HOME IS BEYOND THE MOUNTAINS

In 1918, when the Turkish army invades Persia, nine-year-old Samira and her Assyrian family must flee to the south, seeking protection from the British. Along the way, Samira’s mother and sister die, her father disappears and is feared dead and only Samira and her brother Benyamin reach the Baqubah Refugee Camp. With so much loss in so many people’s lives, family and home at the camp take on new meanings. Samira meets Anna, and together they come to care for a little boy named Elias; in a future caravan journey, their makeshift family expands to become the Rooftop Family (for the cultural practice of sleeping on rooftops in fine weather). Based on Lottridge’s family stories, this is a moving tale of family, home, hope and survival. Though the third-person point of view is distancing, lending an oddly unemotional tone to the early portion of the tale, Samira is a girl readers will long remember, and this volume is a good match with other stories of children caught up in war, such as Suzanne Fisher Staples’s Under the Persimmon Tree (2005). (author’s note) (Historical fiction. 9-14)

Pub Date: April 1, 2010

ISBN: 978-0-88899-932-0

Page Count: 224

Publisher: Groundwood

Review Posted Online: April 15, 2011

Kirkus Reviews Issue: March 15, 2010

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Poet Alexander deftly reveals the power of the format to pack an emotional punch.

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THE CROSSOVER

Basketball-playing twins find challenges to their relationship on and off the court as they cope with changes in their lives.

Josh Bell and his twin, Jordan, aka JB, are stars of their school basketball team. They are also successful students, since their educator mother will stand for nothing else. As the two middle schoolers move to a successful season, readers can see their differences despite the sibling connection. After all, Josh has dreadlocks and is quiet on court, and JB is bald and a trash talker. Their love of the sport comes from their father, who had also excelled in the game, though his championship was achieved overseas. Now, however, he does not have a job and seems to have health problems the parents do not fully divulge to the boys. The twins experience their first major rift when JB is attracted to a new girl in their school, and Josh finds himself without his brother. This novel in verse is rich in character and relationships. Most interesting is the family dynamic that informs so much of the narrative, which always reveals, never tells. While Josh relates the story, readers get a full picture of major and minor players. The basketball action provides energy and rhythm for a moving story.

Poet Alexander deftly reveals the power of the format to pack an emotional punch. (Verse fiction. 9-12)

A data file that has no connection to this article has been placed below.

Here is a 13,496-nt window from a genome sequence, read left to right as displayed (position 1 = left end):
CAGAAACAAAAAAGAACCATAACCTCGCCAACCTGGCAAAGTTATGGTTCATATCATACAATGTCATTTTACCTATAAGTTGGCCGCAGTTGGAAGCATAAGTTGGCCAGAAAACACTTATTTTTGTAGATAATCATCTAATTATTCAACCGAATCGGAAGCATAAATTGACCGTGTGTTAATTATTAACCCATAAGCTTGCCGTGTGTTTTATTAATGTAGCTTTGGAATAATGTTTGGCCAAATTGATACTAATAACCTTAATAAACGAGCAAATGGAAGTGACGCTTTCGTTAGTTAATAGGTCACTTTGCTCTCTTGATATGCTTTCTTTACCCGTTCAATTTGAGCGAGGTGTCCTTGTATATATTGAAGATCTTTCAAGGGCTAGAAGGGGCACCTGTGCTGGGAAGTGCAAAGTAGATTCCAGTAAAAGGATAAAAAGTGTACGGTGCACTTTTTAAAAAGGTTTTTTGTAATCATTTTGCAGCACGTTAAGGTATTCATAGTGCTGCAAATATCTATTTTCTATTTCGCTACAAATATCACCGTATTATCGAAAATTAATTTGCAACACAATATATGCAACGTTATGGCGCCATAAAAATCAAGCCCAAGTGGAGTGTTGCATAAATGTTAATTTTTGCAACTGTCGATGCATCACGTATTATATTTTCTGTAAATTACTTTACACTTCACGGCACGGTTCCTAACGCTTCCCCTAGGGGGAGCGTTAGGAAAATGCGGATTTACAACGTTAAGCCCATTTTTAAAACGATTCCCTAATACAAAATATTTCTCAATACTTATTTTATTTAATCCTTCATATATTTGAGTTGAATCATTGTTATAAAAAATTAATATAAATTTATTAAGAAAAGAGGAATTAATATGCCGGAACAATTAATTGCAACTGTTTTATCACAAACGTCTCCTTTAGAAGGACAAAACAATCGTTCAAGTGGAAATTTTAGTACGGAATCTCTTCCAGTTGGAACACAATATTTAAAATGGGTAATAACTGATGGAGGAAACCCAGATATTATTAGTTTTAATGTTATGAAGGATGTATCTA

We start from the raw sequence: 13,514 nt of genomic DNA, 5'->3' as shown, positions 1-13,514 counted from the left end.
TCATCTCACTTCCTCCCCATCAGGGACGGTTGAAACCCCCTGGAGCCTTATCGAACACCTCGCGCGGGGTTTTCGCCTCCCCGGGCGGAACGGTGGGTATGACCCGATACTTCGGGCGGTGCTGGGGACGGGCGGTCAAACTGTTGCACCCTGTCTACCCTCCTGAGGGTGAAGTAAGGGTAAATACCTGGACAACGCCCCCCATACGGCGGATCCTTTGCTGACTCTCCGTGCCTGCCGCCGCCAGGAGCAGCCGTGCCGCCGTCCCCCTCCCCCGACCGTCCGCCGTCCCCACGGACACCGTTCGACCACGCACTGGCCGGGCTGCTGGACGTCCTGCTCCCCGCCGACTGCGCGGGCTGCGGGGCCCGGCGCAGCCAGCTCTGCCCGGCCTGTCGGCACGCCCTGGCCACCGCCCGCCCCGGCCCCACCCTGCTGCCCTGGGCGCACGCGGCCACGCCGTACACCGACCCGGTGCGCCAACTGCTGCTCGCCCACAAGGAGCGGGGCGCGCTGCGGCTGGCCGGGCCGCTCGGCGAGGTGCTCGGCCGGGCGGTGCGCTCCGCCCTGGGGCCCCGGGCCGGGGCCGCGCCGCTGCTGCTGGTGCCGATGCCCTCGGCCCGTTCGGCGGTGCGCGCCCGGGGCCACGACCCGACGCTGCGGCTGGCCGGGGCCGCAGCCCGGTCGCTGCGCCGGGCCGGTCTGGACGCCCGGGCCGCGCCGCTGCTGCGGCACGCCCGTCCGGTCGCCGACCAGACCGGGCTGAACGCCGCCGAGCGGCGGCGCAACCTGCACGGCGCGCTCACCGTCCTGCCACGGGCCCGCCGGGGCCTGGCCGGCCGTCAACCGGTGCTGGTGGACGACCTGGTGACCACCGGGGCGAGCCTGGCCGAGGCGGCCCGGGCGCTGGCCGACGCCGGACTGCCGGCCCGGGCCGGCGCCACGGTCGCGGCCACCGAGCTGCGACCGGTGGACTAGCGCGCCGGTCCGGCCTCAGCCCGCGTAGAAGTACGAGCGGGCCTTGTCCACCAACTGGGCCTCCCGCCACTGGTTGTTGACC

Pub Date: March 18, 2014

ISBN: 978-0-544-10771-7

Page Count: 240

Publisher: HMH Books

Review Posted Online: Dec. 18, 2013

Kirkus Reviews Issue: Jan. 15, 2014

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Bold and nuanced, this intercultural “cook book” dishes up hearty morsels well worth savoring.

MEASURING UP

An aspiring young chef discovers her innate resourcefulness and the courage of her convictions.

In this contemporary immigrant story, 12-year-old Cici moves from Taiwan to Seattle with her professional parents, who promote a straightforward formula for success: “good grades, good college, good job.” Cici, however, is sad to leave her grandmother and is determined to bring A-má to the United States for her 70th birthday. When a junior cooking contest presents the prospect of funding A-má’s airfare, Cici, an able chef, aims to win and begins making “American” foods. Working with her in-contest partner Miranda, Cici learns to make porcini risotto, not to overcook pasta, and that she is a super taster. This revelation reminds readers of the secret spice mixture that A-má taught Cici when she was little—will it help her win the contest? Similar hints of superhero identity lurk throughout this textured graphic novel filled with heart and humor, centering girls with budding ambitions, subverting tropes, and celebrating everyday heroes—including the librarian who introduces Cici to Julia Child. Word to the wise: Readers should not pick up this book while hungry unless they have treats nearby such as Taiwanese minced pork over rice, or at least a bubble tea to go with that pineapple cake and zucchini chocolate cookie.

Bold and nuanced, this intercultural “cook book” dishes up hearty morsels well worth savoring. (Graphic fiction. 9-13)

Pub Date: Oct. 27, 2020

ISBN: 978-0-06-297387-0

Page Count: 208

Publisher: HarperAlley

Review Posted Online: Sept. 1, 2020

Kirkus Reviews Issue: Sept. 15, 2020

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